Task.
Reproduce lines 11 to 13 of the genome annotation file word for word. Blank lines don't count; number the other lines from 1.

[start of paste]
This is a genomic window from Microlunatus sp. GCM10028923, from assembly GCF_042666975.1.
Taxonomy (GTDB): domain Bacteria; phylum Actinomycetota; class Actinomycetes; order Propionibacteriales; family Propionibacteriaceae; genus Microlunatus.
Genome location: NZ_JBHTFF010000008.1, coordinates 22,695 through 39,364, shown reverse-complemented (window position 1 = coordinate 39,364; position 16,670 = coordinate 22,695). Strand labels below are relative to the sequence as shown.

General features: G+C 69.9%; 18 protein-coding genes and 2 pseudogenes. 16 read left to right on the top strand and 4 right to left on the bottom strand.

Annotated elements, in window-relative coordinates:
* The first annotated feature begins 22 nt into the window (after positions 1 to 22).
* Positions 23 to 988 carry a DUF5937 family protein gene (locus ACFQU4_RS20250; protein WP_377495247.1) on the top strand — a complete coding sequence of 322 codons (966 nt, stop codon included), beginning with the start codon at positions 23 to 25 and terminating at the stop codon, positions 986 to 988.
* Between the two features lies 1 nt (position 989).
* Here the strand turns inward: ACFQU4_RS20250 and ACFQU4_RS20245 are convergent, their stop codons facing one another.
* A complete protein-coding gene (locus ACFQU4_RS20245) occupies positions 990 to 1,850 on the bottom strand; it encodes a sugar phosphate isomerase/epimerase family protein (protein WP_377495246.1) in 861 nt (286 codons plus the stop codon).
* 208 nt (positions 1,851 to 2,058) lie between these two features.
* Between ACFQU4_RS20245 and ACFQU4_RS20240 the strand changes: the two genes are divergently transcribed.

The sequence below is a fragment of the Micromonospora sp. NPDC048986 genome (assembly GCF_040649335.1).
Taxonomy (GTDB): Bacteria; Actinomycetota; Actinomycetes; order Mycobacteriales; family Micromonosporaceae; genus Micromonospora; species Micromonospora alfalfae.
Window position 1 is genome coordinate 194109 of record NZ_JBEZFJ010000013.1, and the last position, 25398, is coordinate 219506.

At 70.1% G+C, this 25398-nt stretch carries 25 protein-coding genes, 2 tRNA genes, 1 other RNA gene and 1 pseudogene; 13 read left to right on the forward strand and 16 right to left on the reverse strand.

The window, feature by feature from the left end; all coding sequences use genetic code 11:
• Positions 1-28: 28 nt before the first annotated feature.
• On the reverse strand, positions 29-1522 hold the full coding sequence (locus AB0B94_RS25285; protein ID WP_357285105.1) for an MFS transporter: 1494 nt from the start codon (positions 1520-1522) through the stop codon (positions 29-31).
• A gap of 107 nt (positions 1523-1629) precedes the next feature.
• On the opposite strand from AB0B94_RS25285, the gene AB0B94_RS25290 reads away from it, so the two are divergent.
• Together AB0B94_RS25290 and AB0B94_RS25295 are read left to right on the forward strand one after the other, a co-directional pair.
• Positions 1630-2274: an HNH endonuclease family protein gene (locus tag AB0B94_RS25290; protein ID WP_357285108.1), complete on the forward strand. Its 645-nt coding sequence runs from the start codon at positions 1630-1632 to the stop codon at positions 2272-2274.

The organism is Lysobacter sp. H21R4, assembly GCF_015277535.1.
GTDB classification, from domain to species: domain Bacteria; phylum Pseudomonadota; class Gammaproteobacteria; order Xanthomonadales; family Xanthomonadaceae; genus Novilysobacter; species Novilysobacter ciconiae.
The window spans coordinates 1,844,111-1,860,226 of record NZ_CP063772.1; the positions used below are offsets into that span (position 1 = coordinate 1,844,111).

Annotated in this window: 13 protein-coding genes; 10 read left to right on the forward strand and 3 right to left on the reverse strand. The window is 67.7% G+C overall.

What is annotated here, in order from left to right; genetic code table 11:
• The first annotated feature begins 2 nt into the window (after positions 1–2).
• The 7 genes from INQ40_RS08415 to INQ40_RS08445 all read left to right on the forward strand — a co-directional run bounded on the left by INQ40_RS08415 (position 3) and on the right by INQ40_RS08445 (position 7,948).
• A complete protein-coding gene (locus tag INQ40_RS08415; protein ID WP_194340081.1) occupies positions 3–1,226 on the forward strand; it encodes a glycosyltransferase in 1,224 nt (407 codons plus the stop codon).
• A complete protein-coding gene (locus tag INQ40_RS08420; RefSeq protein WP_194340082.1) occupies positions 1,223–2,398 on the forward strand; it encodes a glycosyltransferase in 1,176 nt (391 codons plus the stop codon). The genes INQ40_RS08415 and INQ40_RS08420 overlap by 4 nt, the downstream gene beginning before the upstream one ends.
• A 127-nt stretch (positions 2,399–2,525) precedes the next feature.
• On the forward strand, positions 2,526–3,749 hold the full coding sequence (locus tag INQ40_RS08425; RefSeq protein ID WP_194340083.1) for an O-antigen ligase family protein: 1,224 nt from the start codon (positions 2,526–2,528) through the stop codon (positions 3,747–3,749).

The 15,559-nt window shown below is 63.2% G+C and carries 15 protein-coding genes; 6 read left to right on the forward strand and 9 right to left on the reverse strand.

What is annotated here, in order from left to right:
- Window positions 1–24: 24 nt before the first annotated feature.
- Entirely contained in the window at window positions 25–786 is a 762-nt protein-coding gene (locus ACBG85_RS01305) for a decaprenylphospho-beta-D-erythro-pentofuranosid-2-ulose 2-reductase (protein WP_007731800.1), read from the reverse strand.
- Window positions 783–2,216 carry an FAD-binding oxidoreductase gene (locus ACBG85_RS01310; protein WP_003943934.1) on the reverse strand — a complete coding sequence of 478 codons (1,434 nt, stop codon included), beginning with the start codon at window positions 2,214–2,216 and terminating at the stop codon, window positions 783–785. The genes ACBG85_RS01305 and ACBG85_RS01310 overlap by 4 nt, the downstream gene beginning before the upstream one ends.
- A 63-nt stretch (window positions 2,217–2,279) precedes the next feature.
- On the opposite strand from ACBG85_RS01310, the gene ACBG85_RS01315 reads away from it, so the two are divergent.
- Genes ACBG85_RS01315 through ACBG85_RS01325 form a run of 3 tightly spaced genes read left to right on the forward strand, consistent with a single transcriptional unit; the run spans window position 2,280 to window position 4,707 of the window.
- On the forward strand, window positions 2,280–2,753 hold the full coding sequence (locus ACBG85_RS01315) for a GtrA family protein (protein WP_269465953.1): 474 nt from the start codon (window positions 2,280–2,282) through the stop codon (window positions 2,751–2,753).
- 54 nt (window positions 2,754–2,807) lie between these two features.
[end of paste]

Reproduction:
* 208 nt (positions 1,851 to 2,058) lie between these two features.
* Between ACFQU4_RS20245 and ACFQU4_RS20240 the strand changes: the two genes are divergently transcribed.

The sequence below is a fragment of the Micromonospora sp. NPDC048986 genome (assembly GCF_040649335.1).